Elaine also noted that both students were now completing homework and their general education math class test scores were improving as a result. She wrote, “Both students are now in the average to above average range. CW recently scored 99% on a unit test. Her response? She was upset- she wanted to score 100%. For someone who was apathetic about her work just several weeks earlier, this is a great statement.”
When I asked Elaine what she personally learned about using SoftChalk, she stated:
When students do not complete assignments or show their work in class assessments, both formative and summative, and errors are being made, it’s important to find out why. Are the errors because of simple arithmetic mistakes, or are there misconceptions in concept understanding? This project was the perfect vehicle to begin to understand what these students’ thought processes were and where the focus should be in looking for errors and making corrections.
UDL 3: Engagement
David and Rachel teach at two different high schools working with students with intellectual and developmental disabilities. Their lessons reinforced functional skills such as learning to read weather symbols, telling time, putting words in A-B-C order, and using number lines. Both teachers used Promethean’s ActivBoards when students worked in partner groups or when taking turns to complete SoftChalk activities. One student in Rachel’s class remained in his wheelchair at his desk as he used an ACTIVslate to make his responses that were projected to the ActivBoard.
What I noticed about the students in each teacher’s classroom was the high level of engagement with peers. Students would high –five one another when making correct responses, and they challenged classmates to be ready to respond. Rachel said it best in her journal:
My students were much more engaged in lessons involving technology. They actually fought over who got to answer the next question. This was a great improvement to the worksheets that so often loose the interest of my students when I hand them out during class. It appears to me that my students paid more attention to lessons because they seemed to enjoy what they are doing, and ultimately remembered more of what I have taught them. This resulted in a greater capacity to understand, and put into practice the skills I had been teaching them.
David found the same type of collaborative interactions. In his journal he wrote:
This [SoftChalk] project taught me a lot about how my students learn and what effective strategies help them access the curriculum. I discovered that the students could work well in small, purposeful groups as long as I differentiated the material and content, and that the students were able to work well collaboratively – if only in a basic way – and assist and encourage each other with the activities and learning of content.
When I asked David about what he learned about instructional planning, he responded:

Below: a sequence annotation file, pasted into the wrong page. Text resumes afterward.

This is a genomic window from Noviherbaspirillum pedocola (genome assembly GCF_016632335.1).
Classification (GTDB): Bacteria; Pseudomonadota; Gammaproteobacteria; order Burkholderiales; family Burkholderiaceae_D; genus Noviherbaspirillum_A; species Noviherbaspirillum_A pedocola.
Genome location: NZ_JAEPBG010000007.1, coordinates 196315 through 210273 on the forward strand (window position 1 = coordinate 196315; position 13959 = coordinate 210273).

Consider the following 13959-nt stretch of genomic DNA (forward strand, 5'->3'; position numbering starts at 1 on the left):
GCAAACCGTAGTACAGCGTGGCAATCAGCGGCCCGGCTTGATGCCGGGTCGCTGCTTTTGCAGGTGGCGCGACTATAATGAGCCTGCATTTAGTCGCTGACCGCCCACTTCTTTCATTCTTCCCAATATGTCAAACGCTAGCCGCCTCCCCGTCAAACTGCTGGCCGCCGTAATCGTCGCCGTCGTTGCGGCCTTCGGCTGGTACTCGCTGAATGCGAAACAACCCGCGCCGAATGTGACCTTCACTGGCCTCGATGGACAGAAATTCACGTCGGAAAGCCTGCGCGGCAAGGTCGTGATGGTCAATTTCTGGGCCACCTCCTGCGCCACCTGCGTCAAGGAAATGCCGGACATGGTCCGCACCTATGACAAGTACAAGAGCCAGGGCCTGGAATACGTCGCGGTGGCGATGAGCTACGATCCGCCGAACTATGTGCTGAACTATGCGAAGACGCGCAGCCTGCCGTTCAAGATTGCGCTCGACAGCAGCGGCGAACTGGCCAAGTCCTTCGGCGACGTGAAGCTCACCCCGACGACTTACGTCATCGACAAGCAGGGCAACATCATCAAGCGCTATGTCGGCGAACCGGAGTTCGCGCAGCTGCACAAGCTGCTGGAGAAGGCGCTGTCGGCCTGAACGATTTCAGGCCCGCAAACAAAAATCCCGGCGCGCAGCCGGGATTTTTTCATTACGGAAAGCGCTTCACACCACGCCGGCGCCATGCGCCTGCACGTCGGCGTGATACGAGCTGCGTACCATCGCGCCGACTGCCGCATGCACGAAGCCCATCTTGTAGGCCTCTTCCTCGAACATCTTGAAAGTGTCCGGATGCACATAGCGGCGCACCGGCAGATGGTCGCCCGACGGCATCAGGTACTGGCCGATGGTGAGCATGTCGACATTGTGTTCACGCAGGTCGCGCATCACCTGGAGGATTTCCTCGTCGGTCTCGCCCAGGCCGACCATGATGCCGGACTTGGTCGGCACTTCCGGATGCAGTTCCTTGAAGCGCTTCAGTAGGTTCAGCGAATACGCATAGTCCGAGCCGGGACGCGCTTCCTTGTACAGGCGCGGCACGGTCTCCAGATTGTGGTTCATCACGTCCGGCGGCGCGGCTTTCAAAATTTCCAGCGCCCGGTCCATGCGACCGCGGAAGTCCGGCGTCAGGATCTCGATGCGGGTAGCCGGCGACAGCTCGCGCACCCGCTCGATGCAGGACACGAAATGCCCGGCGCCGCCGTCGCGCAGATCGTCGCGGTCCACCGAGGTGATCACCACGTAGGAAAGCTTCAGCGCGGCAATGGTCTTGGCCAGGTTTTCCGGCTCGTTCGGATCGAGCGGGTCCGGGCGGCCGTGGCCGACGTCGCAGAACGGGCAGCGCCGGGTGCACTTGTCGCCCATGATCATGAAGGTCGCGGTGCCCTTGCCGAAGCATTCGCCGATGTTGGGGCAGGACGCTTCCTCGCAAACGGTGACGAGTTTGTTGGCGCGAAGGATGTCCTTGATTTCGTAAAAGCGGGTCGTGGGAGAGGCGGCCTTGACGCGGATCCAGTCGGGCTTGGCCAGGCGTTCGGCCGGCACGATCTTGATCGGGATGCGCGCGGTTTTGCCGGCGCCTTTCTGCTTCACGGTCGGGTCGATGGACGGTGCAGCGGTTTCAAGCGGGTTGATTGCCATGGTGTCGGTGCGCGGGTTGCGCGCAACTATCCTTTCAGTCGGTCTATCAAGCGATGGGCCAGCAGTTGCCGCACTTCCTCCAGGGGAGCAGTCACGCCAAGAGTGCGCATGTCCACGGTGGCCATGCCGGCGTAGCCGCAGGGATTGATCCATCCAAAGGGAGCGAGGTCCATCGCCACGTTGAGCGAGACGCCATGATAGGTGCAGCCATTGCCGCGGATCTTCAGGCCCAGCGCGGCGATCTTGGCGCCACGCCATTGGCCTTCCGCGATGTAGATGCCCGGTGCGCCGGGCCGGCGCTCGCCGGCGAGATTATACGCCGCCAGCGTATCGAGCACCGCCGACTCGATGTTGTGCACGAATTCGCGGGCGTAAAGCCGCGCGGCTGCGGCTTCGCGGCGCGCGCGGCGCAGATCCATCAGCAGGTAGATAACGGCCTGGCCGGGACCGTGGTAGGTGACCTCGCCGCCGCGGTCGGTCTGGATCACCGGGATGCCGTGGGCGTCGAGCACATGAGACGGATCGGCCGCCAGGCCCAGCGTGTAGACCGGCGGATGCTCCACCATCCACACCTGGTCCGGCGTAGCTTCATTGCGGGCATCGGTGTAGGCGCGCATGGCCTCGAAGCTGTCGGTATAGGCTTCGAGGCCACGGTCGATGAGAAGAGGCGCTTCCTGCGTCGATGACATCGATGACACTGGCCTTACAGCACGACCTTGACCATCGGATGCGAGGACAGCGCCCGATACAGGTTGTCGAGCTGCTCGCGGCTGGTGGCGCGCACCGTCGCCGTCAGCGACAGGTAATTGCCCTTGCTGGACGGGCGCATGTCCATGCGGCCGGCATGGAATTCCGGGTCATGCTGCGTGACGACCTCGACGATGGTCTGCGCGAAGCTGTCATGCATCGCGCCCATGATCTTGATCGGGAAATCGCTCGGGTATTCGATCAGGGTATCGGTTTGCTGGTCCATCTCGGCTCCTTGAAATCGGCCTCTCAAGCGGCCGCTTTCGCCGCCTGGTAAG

My students have varying needs, and have very different abilities in terms of what they can read, or in their skill acquisition. SoftChalk allowed me to differentiate my lessons by helping me produce content for visual learners (who like to see images of video clips to accompany their learning, tactile learners (who prefer to actually physically engage in the lesson), and even those students who are non-verbal and prefer to show you what they know, either by writing or manipulating images. SoftChalk really is perfect for formatively assessing my students, too, so I will continue to use this valuable tool in my classroom.
Delivery and Assessment of Instruction
Some of my students run their lessons from the SoftChalk Cloud and simply post lesson hyperlinks on their personal Web sites. If my students teach in K-12 schools, they post the hyperlinks on their school’s learning management systems. Some teachers send the hyperlinks to their students’ parents so children can complete lessons at home. In some cases hyperlinks are shared with other teachers so students in different classes can complete the same lessons. This comes in handy when it is desirable to have students within a particular grade level or specific academic department complete the same lessons.
When my students use SoftChalk’s ScoreCenter to track their students’ progress, they can see how their learners responded to assessments embedded in the lessons (for example, quiz scores or responses to essay questions). To get lesson plan ideas, my students also look for shared documents in SoftChalk Cloud’s repository. The repository is a wonderful resource for educators looking for lessons, learning objects, and quizzes created by other teachers.
It was rewarding for me as a teacher educator to see how my students created and delivered student-centered content that promotes active, engaged learning. In addition, I was ecstatic when David’s Telling Time lesson was chosen as SoftChalk lesson of the week. Not only did this recognition provide validation for a well-designed lesson, he became encouraged to continue using SoftChalk as an important instructional tool. I invite other SoftChalk users to share their experiences with K-12 learners in this SoftChalk Talk Blog so we can build a K-12 community of SoftChalk educators who share ideas and resources with one another.
Angles, Angles, Angles
Functional Math: Telling Time